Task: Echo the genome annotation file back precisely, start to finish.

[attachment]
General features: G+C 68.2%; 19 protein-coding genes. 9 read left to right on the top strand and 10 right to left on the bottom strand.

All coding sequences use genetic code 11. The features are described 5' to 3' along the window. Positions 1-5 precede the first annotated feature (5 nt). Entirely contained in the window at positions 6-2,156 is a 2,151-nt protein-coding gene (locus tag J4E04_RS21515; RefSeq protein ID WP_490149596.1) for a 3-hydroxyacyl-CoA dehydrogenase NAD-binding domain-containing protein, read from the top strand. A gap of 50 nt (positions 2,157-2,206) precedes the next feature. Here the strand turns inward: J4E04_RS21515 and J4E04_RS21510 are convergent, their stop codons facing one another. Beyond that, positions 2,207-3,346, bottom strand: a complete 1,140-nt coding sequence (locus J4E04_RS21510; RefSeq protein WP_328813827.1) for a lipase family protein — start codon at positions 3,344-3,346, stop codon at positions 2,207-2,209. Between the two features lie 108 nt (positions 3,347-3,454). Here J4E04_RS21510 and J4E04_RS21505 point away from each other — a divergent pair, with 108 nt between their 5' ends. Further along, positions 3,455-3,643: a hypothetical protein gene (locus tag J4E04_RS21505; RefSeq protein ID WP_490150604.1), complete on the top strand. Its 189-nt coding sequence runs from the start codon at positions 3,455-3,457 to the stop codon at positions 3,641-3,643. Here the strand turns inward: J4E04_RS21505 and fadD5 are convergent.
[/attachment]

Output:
General features: G+C 68.2%; 19 protein-coding genes. 9 read left to right on the top strand and 10 right to left on the bottom strand.

All coding sequences use genetic code 11. The features are described 5' to 3' along the window. Positions 1-5 precede the first annotated feature (5 nt). Entirely contained in the window at positions 6-2,156 is a 2,151-nt protein-coding gene (locus tag J4E04_RS21515; RefSeq protein ID WP_490149596.1) for a 3-hydroxyacyl-CoA dehydrogenase NAD-binding domain-containing protein, read from the top strand. A gap of 50 nt (positions 2,157-2,206) precedes the next feature. Here the strand turns inward: J4E04_RS21515 and J4E04_RS21510 are convergent, their stop codons facing one another. Beyond that, positions 2,207-3,346, bottom strand: a complete 1,140-nt coding sequence (locus J4E04_RS21510; RefSeq protein WP_328813827.1) for a lipase family protein — start codon at positions 3,344-3,346, stop codon at positions 2,207-2,209. Between the two features lie 108 nt (positions 3,347-3,454). Here J4E04_RS21510 and J4E04_RS21505 point away from each other — a divergent pair, with 108 nt between their 5' ends. Further along, positions 3,455-3,643: a hypothetical protein gene (locus tag J4E04_RS21505; RefSeq protein ID WP_490150604.1), complete on the top strand. Its 189-nt coding sequence runs from the start codon at positions 3,455-3,457 to the stop codon at positions 3,641-3,643. Here the strand turns inward: J4E04_RS21505 and fadD5 are convergent.